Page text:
Tea Anyone?

Always keeping my three year old niece in mind, my wife ran across a child-sized cast iron patio table and chairs at a swapmeet we recently attended. After evaluating the set to make sure there were not fractures or missing fastener bosses, the haggling immediately began. Before I knew it, we were carrying the set for what seemed like hours the approximately 1/8 mile to the truck.

The first task after disassembly and inspection was to remove the old chipped, white powder coating and prepare the metal for painting. With media blasting being the go-to paint removal method, the work of removing the thick rubbery material began. After several HOURS of very slowly removing the powder coating, only a small section of the table top was clean.


dsc_0052After doing some research, acetone was suggested several times as a removal agent. Acetone can be purchased by the gallon at Lowe’s and isn’t terribly expensive (approximately $20 per gallon).










Next a suitable container was needed to allow the parts to soak in, but not so much volume that would require many gallons of acetone to have to be purchased.  After much searching and wandering around the hardware store, these large cookie sheets seemed the most economical place to start and the components fit snuggly inside allowing for little wasted volume.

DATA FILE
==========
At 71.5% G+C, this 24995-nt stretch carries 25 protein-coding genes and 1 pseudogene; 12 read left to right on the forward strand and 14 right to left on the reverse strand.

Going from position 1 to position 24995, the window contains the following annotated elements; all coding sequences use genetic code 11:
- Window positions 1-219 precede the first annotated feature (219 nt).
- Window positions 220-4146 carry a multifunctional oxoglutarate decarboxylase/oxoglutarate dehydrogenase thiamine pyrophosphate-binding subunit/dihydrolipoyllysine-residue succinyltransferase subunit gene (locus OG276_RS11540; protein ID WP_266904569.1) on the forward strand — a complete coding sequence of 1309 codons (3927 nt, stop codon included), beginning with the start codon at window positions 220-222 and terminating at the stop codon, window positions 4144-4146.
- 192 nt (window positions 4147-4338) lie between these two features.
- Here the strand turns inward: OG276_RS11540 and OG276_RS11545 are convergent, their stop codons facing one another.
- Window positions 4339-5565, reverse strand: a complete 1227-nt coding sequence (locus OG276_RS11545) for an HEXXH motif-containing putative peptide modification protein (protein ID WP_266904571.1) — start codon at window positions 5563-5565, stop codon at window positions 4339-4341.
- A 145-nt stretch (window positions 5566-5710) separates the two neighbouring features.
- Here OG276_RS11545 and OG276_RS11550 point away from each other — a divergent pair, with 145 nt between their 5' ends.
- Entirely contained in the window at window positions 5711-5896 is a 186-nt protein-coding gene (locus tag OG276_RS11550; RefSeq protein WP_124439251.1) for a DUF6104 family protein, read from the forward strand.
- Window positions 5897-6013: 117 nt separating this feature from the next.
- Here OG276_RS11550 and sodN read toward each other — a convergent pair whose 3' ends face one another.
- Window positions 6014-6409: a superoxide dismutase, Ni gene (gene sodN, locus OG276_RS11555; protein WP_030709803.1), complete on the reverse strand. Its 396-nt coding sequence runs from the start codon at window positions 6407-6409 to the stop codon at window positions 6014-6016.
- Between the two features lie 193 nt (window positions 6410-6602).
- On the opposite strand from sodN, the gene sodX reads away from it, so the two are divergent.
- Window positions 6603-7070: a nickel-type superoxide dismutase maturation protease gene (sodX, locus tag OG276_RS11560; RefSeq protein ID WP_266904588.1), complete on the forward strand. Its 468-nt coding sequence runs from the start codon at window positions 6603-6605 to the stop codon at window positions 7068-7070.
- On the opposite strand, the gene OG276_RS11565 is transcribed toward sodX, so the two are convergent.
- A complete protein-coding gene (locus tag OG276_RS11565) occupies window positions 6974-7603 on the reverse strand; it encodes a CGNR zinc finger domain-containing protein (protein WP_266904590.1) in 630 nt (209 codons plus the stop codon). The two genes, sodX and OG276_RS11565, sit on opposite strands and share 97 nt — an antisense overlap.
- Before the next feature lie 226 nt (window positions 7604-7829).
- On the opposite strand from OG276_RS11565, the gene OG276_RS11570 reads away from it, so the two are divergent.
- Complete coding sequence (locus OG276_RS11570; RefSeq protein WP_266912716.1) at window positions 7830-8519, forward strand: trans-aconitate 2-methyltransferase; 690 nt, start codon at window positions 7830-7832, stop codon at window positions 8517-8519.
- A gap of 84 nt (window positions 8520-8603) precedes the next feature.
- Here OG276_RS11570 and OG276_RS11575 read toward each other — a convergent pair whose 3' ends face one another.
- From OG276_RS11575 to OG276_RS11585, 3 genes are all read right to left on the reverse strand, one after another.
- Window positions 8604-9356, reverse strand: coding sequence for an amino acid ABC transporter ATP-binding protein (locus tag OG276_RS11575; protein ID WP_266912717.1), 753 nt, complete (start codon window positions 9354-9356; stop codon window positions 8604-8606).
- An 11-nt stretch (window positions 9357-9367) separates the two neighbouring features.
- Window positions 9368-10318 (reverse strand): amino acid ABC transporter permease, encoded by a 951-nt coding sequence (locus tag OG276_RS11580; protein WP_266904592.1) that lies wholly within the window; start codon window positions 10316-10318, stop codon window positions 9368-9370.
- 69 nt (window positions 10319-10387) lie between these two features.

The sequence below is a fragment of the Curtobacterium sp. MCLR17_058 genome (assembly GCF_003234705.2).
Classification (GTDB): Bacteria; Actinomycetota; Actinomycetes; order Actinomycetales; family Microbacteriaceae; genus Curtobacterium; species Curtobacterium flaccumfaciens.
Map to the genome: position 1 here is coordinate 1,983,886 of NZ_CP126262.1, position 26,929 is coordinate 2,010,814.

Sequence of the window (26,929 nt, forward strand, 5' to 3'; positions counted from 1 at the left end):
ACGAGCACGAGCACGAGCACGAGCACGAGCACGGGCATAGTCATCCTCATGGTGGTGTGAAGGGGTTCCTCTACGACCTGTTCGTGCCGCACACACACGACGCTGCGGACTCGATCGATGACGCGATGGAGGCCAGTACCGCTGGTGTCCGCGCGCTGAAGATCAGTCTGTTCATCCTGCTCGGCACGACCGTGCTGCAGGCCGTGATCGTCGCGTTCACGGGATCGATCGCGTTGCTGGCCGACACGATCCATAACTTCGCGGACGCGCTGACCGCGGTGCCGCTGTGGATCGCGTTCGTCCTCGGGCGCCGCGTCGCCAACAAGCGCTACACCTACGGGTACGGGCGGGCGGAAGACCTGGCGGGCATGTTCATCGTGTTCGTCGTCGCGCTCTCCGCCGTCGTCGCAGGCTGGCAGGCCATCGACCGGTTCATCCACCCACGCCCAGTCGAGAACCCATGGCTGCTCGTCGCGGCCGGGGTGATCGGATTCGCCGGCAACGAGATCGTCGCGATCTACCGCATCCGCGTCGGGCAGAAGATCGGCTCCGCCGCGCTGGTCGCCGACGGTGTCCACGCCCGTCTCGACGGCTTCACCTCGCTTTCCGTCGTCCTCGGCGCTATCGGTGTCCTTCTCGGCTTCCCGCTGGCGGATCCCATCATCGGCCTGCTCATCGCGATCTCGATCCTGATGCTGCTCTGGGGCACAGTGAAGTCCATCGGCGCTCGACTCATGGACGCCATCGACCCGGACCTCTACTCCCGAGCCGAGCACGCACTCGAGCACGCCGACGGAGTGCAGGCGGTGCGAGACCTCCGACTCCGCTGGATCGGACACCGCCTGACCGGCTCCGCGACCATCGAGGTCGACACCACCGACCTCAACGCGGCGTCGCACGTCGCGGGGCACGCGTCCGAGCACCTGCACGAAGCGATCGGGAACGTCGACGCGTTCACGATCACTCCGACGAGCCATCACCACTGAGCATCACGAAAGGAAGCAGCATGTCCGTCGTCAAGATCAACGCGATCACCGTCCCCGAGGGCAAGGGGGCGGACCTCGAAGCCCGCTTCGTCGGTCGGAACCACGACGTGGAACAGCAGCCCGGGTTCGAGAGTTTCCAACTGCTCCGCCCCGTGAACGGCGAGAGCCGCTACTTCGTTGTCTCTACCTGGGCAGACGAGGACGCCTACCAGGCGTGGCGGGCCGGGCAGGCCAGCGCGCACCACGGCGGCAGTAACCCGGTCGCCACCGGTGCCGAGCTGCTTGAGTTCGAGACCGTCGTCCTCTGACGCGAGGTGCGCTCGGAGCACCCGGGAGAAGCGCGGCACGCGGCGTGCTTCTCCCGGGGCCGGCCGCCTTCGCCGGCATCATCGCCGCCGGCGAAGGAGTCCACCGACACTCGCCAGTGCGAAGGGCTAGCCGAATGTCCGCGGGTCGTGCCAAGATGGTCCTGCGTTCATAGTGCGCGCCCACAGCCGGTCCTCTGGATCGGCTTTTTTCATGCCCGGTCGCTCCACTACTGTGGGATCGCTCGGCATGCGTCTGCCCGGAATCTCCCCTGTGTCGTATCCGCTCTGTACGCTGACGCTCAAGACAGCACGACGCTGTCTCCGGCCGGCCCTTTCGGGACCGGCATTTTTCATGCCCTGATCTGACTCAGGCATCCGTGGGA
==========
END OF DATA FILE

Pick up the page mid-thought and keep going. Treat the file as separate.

After placing the components squarely in the center of the cookie sheet, the acetone was added, completely submerging the parts.






dsc_0056It soon became apparent that acetone evaporates quickly, especially on hot summer days, so after making sure everything was submerged in acetone, aluminum foil was used to cover the cookie sheet and crimped snuggly around the entire perimeter.





dsc_0057After just 30 minutes of soaking, the old powder coating was lifting off nicely from the cast iron.







With virtually no effort, the powder coating can be peeled away.

This soaking and peeling process was performed three times to maximize material removal and reduce the amount of hand labor later.  Some areas were very stubborn and required media blasting to remove.




After media blasting to completely clean the components, they were primed with PPG DP-40 epoxy primer and painted with a high quality finish.  Hobbly Lobby is a great place to peruse when looking for the unusual and that is where the umbrella came from.  This umbrella is a typical personal rain umbrella with the handle removed and two-piece pole added.  After careful assembly, it was ready for my niece and her dad to hold those wonderful Saturday afternoon tea parties.



Leave a Reply

Your email address will not be published.